Cigar Details: La Aurora Especiales Corona Gorda
- Vitola: Corona Gorda
- Length: 6″
- Ring Gauge: 47
- Country of Origin: Dominican Republic
- Wrapper: Ecuadorian Cameroon
- Binder: Dominican Republic
- Filler: Dominican Republic and United States
- Factory: La Aurora
- Blender: Manuel Inoa
- Price: $13.00
- Release Date: March 2022
- Source: Developing Palates
Aaron: The wrapper on the La Aurora Especiales Corona Gorda is near medium brown and has a network of lightly raised veins present. The seams are slightly raised while the caps are very well applied. The band is red and gold and has the traditional Lion design while denoting the line name and Exclusivo. The aroma from the wrapper is a mix of cedar and earth while the foot brings a cinnamon roll like sweet breadiness and light wood. The pre-light draw brings spicy cedar with a light raisin sweetness and some spiciness on my lips and tongue.
Seth: I absolutely love La Aurora bands. So many wonderful memories over so many years. Beautiful cigar overall. Wrapper has a great dark Natural coloring, and it has this coffee with a splash of milk vibe. Silky in texture and firm throughout. Small veins that are barely noticable throughout the La Aurora Especiales Corona Gorda. Aromas of chocolate, pipe tobacco, cherries, rich earth, Asian spices and leather.
John: The La Aurora Especiales Corona Gorda comes in cellophane with a UPC sticker that tears in half when the cellophane is opened. During my initial inspection, it seemed the large single band might actually be comprised of two bands, but that was not the case. For aromas, I could smell bread, wood and a sweet honeysuckle vegetal note, along with trailing barnyard. From the foot, there was hay and sweet tobacco.
Jiunn: The La Aurora Especiales Corona Gorda has a uniform Colorado wrapper shade. Veins are well pressed, seams tight, bunch and roll even and head well finished off. Aromas from the wrapper tell barnyard and naturally sweet and creamy toasted nuts. Aromas from the foot adds in some nice dry red pepper spice. Cold draw tells cedar shavings and sweet cream.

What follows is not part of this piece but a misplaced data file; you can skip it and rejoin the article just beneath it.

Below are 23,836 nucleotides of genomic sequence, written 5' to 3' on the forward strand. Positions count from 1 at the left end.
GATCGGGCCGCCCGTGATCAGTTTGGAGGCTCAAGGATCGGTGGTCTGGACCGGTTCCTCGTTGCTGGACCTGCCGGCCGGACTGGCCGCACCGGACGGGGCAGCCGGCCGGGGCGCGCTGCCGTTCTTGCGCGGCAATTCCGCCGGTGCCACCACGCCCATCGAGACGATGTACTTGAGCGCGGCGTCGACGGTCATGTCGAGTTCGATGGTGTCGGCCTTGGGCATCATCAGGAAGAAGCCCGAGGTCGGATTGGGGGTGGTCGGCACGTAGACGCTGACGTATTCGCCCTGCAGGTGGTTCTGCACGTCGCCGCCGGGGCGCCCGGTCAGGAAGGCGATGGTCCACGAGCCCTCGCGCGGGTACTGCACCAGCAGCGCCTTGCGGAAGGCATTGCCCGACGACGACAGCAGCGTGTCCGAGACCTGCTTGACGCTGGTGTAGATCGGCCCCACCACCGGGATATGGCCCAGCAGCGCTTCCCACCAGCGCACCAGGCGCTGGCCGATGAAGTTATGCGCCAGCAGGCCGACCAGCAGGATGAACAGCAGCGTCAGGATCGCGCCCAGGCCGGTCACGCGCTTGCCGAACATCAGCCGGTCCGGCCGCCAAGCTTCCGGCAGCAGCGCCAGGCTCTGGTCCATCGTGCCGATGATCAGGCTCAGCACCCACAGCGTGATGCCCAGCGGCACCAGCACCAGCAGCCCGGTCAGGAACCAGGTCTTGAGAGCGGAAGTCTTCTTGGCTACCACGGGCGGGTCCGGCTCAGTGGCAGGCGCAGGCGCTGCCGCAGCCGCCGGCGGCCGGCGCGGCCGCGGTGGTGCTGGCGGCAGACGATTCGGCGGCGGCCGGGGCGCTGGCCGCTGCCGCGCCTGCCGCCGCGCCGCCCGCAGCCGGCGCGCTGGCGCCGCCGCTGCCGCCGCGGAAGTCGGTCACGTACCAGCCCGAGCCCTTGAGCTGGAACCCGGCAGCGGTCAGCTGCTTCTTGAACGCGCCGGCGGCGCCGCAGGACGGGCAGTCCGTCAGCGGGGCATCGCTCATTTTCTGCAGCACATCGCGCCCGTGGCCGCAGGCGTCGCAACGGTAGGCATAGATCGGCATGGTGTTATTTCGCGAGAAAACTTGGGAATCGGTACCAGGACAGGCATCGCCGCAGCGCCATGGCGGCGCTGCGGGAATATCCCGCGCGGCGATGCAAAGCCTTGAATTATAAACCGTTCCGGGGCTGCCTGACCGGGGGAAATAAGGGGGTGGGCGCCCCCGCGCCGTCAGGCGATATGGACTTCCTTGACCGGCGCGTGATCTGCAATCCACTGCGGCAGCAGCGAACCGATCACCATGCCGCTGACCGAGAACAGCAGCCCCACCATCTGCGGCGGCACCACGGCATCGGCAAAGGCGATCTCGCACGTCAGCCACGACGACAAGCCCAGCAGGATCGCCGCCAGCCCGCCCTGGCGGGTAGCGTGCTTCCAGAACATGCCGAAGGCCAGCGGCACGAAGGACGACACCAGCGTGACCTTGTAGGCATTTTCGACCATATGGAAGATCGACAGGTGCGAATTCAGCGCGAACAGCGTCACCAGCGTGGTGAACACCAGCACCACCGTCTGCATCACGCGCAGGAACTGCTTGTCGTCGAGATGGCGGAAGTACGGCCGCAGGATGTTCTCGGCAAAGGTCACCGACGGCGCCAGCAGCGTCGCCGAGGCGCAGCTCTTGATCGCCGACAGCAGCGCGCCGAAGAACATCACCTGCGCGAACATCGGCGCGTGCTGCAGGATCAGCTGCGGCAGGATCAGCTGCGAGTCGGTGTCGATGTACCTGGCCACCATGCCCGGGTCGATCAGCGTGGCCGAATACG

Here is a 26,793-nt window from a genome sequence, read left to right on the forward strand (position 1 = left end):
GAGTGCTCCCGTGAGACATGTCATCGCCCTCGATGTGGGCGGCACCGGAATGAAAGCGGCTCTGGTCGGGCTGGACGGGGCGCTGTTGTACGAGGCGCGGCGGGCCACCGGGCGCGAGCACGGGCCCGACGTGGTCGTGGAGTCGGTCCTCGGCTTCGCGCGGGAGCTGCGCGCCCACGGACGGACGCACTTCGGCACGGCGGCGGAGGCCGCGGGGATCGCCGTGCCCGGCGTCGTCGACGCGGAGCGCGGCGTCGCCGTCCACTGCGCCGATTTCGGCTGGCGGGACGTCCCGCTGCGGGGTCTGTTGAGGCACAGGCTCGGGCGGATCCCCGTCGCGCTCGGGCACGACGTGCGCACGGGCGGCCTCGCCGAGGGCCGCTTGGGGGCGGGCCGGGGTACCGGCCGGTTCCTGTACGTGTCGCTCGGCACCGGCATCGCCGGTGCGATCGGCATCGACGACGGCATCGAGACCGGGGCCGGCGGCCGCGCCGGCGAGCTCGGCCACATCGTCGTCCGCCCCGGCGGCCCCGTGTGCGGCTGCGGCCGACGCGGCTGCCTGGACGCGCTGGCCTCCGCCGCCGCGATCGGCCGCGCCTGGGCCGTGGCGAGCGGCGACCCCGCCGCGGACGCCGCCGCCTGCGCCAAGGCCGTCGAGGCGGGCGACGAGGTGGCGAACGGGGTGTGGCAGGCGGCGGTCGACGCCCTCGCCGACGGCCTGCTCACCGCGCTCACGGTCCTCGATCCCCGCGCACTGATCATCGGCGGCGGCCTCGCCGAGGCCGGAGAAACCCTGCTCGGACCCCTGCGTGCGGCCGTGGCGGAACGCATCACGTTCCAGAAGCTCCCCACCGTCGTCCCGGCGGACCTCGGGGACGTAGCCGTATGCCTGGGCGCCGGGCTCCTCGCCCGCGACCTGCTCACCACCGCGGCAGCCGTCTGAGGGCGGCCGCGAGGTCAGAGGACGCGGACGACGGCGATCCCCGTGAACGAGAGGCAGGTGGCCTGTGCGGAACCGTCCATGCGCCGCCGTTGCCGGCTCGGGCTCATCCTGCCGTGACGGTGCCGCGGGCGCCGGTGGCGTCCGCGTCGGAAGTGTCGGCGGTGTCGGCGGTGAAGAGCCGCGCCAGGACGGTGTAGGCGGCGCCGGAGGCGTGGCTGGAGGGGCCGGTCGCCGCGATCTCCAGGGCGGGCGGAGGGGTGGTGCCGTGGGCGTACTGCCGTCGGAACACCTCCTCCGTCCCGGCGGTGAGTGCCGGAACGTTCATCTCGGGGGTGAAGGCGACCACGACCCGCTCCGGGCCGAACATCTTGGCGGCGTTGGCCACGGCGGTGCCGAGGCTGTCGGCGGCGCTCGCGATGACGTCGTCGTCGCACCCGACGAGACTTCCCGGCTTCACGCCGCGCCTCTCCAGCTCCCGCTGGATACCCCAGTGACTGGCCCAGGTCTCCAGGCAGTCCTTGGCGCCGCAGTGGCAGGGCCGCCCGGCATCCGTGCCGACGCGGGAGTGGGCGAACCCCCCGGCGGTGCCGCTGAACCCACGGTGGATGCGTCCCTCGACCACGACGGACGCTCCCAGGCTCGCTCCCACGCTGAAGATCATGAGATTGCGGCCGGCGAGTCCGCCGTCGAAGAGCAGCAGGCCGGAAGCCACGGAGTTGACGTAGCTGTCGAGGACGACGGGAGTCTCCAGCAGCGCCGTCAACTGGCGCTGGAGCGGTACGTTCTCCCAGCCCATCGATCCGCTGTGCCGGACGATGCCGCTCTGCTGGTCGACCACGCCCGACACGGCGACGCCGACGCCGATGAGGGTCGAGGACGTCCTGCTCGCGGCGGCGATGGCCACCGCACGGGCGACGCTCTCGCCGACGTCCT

Aaron: The cigar begins with toasted cedar and bold baking spice. At a half inch in, the baking spice transitions to black pepper but maintains the boldness. At an inch in, the black pepper mellows a bit. The retrohale is toasted cedar and mid-level black pepper. As the third comes to a close, the profile remains toasted cedar up front with black pepper right behind. The strength was slightly above medium.
Seth: The first third starts out with a nice Chinese spice profile that is paired with some almond creaminess. I am picking up faint bread notes, and there are some currants and leather on the finish. Strength and body are around the medium level.
John: The first third opened with sweet, green wood and a dry tannic wood to finish. Creamy vegetal notes combine with medium strength baking spices and wood through the retrohale. A bread sweetness joined a few puffs in. As the first third progresses, chocolate merges with the bread. Some time later, lingering medium strength spices are present on the post draw between each puff.
Jiunn: The first third presents a good spicy and sweet mixture showing deep notes of sweet dried nuts, cream, cedar and dry red pepper spice. There’s also some burning construction paper type notes as well. Not my favorite note, but it doesn’t take over the good notes. Retrohaling gives a deep but nice red pepper spice, as well as more cedar. The finish has the burning paper note show up the most. Strength is medium-full, and body is medium.
Aaron: As the second third begins, some dry earth and light mustiness joins the profile. At three quarters of an inch in, the pepper mellows a fair amount. The retrohale is now musty, toasted cedar with dry earth and black pepper a bit behind. At an inch and a quarter, a light wood bitterness joins the profile. As the third comes to a close, the profile is musty, toasted cedar up front with dry earth and black pepper a bit behind and light wood bitterness in the background. The strength remains at slightly above medium.
Seth: The second third delivers a flavor profile of soft Chinese spices with bits of red and black pepper. There are leather and cream notes, and I am picking up some cedar, nut and coffee notes on the finish. Medium in strength and body.
John: The second third was out of the gate with medium-plus strength baking spices, bread under that and wood to finish the draw. As the second third progresses, the wood surprisingly becomes the primary flavor driver. Approaching the halfway mark, tannic wood takes up home in the middle of the profile.